Speedy Cerviche (Yattarou)

Leader of the crime-fighting trio, he controls similarly to the other two though attacks with a medium-range sword. Has a crush on Lucille in the cartoons.

Guido Anchovy (Sukashii)

A smooth talking cool cat in blue, who wields an umbrella as a weapon, with an imperceptibly longer range. Also has a crush on Lucille in the cartoon.

Polly Esther (Pururun)

The girl of the group, she wears pink and attacks with her claws, giving her a slightly shorter range of the three.

General Catton (Rikinoshin)

Leader of the four-cat Rescue Team that supports the main trio. He has the strength to smash concrete blocks with his paws. Doesn’t see much use.

Bat Cat (Mietoru)

Probably the most useful of the Rescue Team, he can fly at will anywhere in the game, except underwater. Good for bypassing enemies and traps, and reaching inaccessible areas.

Meowzma O’ Tool (Gotton)

Sporting a drill to dig through sections of orange soil, he’s the least useful in the Rescue Team. While most such areas contain a power-up, they can also often be skipped entirely.

Spritz T. Cat (Nekkii)

Decked in scuba gear this cat is essential for underwater sections. Regular characters hop about underwater, but he glides easily. Don’t be afraid of watery pitfalls – jump right in!

Francine (Otama)

In the cartoon she’s in charge of the pizza restaurant and fires the cannon which launches the Pizza Cats. In-game she pops up in cutscenes to further the story.

Lucille (Omitsu)

The focus of Speedy and Guido’s attention, this female sheep bizarrely has the larger curved horns of a male ram and, in the cartoon, launches missiles from her skull when upset.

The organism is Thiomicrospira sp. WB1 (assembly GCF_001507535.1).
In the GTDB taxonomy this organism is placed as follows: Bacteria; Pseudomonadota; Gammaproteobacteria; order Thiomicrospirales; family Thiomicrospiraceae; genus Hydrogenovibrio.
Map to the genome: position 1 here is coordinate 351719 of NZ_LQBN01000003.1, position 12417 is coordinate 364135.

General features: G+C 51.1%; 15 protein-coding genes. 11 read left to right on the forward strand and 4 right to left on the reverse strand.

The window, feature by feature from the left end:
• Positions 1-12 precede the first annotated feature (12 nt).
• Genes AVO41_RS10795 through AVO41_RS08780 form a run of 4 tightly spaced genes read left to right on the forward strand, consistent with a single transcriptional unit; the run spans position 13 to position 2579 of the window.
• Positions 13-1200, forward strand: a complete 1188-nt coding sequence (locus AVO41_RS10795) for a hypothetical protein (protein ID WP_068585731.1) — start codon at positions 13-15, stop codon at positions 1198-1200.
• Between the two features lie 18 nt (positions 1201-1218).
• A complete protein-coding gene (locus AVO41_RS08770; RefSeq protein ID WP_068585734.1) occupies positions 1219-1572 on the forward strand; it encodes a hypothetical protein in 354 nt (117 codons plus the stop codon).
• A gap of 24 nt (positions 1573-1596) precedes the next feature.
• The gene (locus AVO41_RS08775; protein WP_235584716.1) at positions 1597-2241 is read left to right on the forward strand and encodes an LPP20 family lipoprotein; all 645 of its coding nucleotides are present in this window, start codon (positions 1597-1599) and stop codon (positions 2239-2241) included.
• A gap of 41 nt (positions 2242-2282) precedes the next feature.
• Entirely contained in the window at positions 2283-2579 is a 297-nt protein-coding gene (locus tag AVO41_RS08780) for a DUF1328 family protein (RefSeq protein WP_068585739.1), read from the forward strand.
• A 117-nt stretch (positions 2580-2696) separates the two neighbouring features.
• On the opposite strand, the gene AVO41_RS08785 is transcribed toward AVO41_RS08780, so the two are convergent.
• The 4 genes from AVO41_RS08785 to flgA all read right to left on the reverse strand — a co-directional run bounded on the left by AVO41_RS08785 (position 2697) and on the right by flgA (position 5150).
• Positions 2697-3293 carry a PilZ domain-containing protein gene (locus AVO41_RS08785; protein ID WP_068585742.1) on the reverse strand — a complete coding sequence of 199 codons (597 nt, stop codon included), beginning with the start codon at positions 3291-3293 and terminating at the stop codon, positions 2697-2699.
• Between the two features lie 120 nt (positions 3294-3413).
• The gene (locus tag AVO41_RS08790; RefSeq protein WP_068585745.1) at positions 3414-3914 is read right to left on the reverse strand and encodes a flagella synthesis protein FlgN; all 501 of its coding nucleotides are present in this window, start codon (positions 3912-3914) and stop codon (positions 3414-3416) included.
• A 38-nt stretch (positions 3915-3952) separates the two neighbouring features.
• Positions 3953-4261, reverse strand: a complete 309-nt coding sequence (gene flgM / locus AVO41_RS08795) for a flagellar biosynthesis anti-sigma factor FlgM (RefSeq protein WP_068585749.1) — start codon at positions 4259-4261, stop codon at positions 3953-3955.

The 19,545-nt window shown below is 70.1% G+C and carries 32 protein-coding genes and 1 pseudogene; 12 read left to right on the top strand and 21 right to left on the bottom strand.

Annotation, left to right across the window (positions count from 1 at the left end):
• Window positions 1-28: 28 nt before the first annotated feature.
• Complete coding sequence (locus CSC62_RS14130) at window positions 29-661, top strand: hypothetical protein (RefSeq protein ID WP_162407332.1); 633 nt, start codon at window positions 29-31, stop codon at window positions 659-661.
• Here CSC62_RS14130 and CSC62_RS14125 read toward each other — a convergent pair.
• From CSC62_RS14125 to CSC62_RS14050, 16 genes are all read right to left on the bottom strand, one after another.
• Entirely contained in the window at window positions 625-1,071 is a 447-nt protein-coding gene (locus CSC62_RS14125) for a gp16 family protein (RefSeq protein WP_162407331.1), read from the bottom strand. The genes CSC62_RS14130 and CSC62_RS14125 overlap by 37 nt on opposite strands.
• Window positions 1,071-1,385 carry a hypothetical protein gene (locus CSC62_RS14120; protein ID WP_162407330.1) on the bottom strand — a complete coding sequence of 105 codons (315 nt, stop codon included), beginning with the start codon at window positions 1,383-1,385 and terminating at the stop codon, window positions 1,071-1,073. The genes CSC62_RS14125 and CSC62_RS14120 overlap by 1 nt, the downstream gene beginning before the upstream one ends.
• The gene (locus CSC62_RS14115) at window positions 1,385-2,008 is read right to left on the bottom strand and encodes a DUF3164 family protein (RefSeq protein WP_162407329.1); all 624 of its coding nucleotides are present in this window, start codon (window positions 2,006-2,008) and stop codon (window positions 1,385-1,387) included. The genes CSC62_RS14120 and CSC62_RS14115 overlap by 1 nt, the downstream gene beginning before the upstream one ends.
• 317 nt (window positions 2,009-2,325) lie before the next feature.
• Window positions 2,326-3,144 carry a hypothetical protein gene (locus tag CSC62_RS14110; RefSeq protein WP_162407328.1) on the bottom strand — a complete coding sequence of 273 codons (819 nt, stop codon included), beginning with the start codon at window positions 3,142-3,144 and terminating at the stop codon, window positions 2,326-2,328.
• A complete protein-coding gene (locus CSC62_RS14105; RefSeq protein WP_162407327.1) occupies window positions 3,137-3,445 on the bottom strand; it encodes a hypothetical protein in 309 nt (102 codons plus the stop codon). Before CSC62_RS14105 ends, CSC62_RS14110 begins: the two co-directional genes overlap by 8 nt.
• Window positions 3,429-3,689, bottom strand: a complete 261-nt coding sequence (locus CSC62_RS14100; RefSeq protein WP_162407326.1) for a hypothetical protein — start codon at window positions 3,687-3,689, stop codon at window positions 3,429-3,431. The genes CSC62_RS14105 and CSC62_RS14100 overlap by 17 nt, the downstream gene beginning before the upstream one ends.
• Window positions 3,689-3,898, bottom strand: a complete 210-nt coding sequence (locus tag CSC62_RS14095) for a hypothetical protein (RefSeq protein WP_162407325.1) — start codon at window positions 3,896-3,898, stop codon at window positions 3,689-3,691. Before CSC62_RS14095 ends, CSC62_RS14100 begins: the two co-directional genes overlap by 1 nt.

Big Al Dente (Inuyama Wanko-no-Kami)

The chief dog in charge of the Samurai Pizza Cats, he assigns missions in the cartoon, and takes part in several in-game cut-scenes.

Lady Vi (Usa Hime)

The rabbit daughter of the mad Emperor Panda in the cartoon. She accepts passwords when continuing in-game.

Mother Mutt and Junior (Itsumono Oya and Itsumono Ko)

These two often appear in the cartoon, and are present in several in-game cut-scenes, including a clever 4th wall breaking one where the mom makes reference to the Famicom game.

Seymour Cheese (Kitsunezuka Ko’on-no-Kami)

A mechanised fox (rat in the localisation) who is both Prime Minister of Little Tokyo and the head of the bad guys. Hobbies include cross-dressing and exploding. Takes the role of a boss enemy.

Jerry Atric (Karasu Gennarisai)

Second in command after Seymour Cheese, he pops up in cut-scenes and has to endure the wrath of his exploding boss.

Bad Bird (Karamaru)

Head of the grunts, he pops up repeatedly when enacting the nefarious plans of Seymour. He is also the ultimate boss for the game, though isn’t too tough.

Dr. Purple

A enemy introduced for the game, he turns up in later stages and pilots two successive bosses. Allegedly Tatsunoko Productions made a statement about how Dr. Purple would turn up in the cartoon series, but it was cancelled before this happened.

In addition to well implemented extra characters, there is some really clever structuring. Most of the levels have branching pathways to the boss, providing light exploration and good reason to replay the game. There’s also a total lack of bottomless pitfalls; even on the later sky stage, if you fall off the edge you just fall down to the starting screen. Things like lava and spikes will damage you, but what seems like a deadly hole will just take you onto a branching pathway (such as under the water in early stages), or to an earlier part of the level. Some stages get pretty creative with folding space in on themselves, for some physics-defying layouts. Levels are quite compact though, so it never gets frustrating – in fact it’s fun to discover that having taken the left-hand path, you can eventually double back to the start of the right-hand branch.